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Abstract: Poster Presentations |

ADHERENCE TO THE GLOBAL INITIATIVE IN OBSTRUCTIVE LUNG DISEASE TREATMENT GUIDELINES DOES NOT REDUCE AMBULATORY PATIENT VISITS FREE TO VIEW

Joseph C. Seaman, MD*; Ralph J. Panos, MD, FCCP
Author and Funding Information

University of Cincinnati, Cincinnati, OH



Chest. 2006;130(4_MeetingAbstracts):179S. doi:10.1378/chest.130.4_MeetingAbstracts.179S-c
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Abstract

PURPOSE: Multiple guidelines exist for the management of COPD. One such guideline is the Global strategy for the diagnosis and management of chronic obstructive lung disease (GOLD). We asked: Does adherence to the GOLD treatment guidelines reduce health care visits for patients with COPD?.

METHODS: We reviewed the records of 1338 patients with the diagnosis of COPD (as defined by ICD-9 codes) at the Cincinnati VAMC. Patients with a concurrent diagnosis of asthma, no pulmonary function tests within the past 5 years, no health care within the past year, or who had died were excluded. The remaining 523 patients were grouped according to their FEV1 based upon the GOLD guidelines. Each patient’s medication regimen was classified as under, appropriate, or over-treatment based on the GOLD guidelines. All respiratory related office visits, emergency room visits, and hospital admissions were recorded.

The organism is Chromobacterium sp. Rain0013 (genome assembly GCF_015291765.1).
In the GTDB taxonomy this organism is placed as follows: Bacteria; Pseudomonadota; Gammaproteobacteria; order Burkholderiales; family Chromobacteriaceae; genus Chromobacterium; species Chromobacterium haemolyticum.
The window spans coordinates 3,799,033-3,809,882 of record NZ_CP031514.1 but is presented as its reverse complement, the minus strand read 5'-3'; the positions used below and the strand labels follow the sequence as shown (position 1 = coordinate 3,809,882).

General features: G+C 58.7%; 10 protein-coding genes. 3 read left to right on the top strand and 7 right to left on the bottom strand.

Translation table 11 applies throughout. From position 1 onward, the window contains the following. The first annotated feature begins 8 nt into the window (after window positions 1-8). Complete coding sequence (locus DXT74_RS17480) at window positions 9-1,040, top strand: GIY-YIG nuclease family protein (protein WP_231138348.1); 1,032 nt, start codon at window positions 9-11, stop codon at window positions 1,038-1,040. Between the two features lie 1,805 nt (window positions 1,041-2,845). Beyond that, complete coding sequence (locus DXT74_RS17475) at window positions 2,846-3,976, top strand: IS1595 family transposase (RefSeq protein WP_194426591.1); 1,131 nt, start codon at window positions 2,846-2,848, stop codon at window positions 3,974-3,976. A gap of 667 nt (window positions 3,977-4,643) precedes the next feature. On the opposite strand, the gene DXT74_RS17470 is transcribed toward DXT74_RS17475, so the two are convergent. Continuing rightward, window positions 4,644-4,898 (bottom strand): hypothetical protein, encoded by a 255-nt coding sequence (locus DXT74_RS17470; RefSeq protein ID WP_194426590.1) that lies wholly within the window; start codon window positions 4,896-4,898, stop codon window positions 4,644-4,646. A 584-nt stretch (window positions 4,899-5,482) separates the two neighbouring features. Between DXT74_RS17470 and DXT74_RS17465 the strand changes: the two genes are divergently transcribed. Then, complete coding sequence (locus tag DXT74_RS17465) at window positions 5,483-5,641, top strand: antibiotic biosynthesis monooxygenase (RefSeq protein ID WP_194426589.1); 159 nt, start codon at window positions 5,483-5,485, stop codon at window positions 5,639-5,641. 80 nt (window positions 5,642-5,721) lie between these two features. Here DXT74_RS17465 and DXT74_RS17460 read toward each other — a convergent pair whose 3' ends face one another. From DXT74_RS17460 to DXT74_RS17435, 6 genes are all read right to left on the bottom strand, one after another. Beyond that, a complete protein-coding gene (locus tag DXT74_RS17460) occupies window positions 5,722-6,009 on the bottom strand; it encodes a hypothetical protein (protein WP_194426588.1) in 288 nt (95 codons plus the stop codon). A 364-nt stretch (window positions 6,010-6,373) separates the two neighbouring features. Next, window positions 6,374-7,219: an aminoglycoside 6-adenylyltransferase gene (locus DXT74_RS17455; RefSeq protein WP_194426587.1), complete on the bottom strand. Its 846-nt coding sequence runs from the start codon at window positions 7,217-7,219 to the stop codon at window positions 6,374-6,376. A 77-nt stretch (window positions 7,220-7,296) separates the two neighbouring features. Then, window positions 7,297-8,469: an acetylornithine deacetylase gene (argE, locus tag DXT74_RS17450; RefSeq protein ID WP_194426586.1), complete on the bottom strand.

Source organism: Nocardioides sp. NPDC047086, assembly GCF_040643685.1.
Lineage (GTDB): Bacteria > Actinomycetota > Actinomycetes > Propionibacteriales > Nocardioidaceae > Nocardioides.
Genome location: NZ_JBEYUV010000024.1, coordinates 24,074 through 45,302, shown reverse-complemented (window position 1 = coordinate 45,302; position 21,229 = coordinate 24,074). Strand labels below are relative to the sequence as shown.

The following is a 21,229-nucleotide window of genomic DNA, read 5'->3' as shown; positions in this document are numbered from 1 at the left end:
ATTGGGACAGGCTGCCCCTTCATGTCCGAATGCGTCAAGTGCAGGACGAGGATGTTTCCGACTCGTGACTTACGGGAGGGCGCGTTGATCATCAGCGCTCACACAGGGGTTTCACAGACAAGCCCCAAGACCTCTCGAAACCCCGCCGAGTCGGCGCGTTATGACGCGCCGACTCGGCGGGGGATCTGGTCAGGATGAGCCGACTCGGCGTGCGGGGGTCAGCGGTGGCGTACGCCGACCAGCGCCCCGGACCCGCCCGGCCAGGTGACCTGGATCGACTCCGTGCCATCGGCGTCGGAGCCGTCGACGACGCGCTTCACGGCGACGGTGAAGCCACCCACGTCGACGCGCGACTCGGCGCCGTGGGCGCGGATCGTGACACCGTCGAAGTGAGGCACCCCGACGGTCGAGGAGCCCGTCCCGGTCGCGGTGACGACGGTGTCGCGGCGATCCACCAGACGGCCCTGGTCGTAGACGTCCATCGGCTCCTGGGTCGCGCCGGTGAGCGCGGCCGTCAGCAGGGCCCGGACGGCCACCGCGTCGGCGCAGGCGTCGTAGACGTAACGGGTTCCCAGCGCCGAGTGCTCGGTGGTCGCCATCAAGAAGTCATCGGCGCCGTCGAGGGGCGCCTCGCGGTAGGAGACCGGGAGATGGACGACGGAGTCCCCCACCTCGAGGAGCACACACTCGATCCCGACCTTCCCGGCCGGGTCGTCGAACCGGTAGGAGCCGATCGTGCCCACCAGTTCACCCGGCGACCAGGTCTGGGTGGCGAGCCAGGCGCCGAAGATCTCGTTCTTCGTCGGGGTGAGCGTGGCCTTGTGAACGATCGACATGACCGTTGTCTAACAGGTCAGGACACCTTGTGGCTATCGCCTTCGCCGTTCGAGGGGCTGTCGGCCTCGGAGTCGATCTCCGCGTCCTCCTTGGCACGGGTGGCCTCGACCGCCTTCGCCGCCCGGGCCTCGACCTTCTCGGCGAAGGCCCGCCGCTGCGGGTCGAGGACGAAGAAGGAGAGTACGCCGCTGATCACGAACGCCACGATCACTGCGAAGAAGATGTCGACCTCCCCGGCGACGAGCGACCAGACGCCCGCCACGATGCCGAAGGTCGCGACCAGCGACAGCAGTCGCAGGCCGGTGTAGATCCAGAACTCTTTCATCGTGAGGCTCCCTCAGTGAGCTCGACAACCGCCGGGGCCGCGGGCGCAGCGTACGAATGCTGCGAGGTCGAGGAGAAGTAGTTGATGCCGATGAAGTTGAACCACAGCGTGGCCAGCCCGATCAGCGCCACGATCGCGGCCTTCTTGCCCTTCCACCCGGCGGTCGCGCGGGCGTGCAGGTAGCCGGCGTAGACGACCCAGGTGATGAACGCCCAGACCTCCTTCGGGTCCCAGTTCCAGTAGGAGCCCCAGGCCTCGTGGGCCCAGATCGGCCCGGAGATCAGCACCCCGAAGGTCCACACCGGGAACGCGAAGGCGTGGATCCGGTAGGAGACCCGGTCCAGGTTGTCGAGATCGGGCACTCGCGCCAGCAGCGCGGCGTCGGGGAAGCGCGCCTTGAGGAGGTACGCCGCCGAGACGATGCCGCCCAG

RESULTS: The numbers of respiratory related office and emergency room visits were higher for the appropriately treated group compared with the under-treated group. There was no difference in respiratory related hospital admissions among the treatment groups. Over-treatment did not reduce the number of respiratory related healthcare visits when compared with under- or appropriate treatment.

CONCLUSION: Adherence to the GOLD treatment guidelines does not reduce respiratory related healthcare visits.

CLINICAL IMPLICATIONS: A prospective study is warranted to determine whether compliance with the GOLD treatment guidelines improves patient outcomes.

DISCLOSURE: Joseph Seaman, None.

Wednesday, October 25, 2006

12:30 PM - 2:00 PM


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